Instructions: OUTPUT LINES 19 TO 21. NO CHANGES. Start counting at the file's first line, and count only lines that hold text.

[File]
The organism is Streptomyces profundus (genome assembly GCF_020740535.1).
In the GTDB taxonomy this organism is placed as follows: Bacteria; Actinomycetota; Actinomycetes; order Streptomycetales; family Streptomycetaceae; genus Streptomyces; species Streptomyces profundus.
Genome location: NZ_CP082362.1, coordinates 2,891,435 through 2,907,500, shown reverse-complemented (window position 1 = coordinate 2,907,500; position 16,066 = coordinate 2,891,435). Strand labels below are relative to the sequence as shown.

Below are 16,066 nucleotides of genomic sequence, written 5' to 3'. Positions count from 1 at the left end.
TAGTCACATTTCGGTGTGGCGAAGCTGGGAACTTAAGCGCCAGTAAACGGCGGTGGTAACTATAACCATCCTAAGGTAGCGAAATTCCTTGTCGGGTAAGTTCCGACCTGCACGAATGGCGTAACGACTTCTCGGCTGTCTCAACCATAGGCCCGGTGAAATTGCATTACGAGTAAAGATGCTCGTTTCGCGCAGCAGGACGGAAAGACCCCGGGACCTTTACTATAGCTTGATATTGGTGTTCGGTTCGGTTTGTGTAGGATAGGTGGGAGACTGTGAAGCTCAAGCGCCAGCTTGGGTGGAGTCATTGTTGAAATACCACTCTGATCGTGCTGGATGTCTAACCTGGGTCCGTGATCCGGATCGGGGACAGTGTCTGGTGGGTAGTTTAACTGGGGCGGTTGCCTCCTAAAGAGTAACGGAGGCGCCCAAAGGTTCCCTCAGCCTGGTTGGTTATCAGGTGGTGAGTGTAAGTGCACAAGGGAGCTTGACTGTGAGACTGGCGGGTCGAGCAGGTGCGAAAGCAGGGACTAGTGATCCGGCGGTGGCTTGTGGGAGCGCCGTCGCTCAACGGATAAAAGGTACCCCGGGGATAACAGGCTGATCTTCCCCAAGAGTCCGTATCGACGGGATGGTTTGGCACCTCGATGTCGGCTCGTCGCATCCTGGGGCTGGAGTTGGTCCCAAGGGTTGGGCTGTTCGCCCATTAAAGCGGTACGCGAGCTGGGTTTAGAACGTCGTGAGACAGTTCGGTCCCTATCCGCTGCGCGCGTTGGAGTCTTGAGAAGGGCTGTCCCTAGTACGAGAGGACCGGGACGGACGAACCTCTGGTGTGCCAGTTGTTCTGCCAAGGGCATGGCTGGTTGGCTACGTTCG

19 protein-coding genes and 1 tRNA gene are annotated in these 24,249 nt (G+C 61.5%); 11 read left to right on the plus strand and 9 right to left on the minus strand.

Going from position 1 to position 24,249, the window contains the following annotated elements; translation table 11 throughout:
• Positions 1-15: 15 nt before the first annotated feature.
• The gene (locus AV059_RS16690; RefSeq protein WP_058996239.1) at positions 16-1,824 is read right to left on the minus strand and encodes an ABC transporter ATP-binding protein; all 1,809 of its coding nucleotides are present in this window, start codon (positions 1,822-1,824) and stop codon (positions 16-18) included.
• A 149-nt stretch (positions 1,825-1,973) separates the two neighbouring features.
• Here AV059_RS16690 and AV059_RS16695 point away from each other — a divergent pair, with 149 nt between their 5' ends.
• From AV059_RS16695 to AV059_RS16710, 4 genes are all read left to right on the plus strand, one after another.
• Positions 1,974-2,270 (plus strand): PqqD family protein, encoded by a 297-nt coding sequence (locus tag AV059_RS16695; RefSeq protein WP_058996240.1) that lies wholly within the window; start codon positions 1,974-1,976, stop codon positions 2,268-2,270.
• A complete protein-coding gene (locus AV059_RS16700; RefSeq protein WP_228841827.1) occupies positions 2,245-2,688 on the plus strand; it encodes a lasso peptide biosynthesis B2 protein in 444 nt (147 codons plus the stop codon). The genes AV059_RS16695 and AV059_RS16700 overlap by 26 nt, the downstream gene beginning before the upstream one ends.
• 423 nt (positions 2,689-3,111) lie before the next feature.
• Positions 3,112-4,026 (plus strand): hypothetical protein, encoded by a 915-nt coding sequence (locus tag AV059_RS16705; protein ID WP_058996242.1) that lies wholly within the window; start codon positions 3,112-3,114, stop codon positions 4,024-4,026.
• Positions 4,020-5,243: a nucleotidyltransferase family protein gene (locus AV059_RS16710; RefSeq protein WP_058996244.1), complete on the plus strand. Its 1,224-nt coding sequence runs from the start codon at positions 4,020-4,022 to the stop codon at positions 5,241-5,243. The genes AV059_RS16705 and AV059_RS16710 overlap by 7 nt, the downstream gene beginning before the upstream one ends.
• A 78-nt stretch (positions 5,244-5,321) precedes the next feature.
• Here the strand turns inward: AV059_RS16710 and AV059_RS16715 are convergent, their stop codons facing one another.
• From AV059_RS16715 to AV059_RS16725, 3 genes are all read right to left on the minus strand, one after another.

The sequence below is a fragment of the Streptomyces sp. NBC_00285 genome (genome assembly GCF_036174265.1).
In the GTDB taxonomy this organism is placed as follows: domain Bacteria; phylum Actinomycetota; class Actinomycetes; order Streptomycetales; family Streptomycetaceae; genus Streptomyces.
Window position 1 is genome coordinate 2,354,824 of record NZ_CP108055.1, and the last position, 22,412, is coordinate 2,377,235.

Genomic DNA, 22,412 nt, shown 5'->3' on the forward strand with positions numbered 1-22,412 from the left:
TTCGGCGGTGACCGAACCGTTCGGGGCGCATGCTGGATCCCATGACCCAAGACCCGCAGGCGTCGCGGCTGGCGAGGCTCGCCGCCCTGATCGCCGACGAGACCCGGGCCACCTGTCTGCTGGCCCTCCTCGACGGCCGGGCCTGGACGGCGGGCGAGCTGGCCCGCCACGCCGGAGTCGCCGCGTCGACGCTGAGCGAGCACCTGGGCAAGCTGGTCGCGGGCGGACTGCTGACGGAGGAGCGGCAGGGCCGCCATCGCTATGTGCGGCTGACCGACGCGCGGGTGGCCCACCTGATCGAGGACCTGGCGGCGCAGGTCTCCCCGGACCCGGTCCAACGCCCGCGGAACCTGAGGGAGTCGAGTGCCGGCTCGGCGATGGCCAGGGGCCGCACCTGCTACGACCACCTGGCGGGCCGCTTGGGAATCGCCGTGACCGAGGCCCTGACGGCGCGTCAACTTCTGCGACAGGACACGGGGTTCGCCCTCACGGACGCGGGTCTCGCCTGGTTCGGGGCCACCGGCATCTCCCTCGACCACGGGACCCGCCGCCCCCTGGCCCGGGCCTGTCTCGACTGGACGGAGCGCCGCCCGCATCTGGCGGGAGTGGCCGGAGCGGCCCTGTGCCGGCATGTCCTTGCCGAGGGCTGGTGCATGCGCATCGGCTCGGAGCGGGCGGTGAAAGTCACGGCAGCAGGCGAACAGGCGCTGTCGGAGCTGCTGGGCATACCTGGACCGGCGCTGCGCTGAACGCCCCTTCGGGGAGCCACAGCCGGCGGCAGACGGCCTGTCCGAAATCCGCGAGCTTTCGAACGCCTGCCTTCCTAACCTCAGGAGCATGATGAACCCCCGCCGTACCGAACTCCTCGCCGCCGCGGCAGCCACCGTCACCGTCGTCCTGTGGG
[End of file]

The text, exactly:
• Here the strand turns inward: AV059_RS16710 and AV059_RS16715 are convergent, their stop codons facing one another.
• From AV059_RS16715 to AV059_RS16725, 3 genes are all read right to left on the minus strand, one after another.

The sequence below is a fragment of the Streptomyces sp. NBC_00285 genome (genome assembly GCF_036174265.1).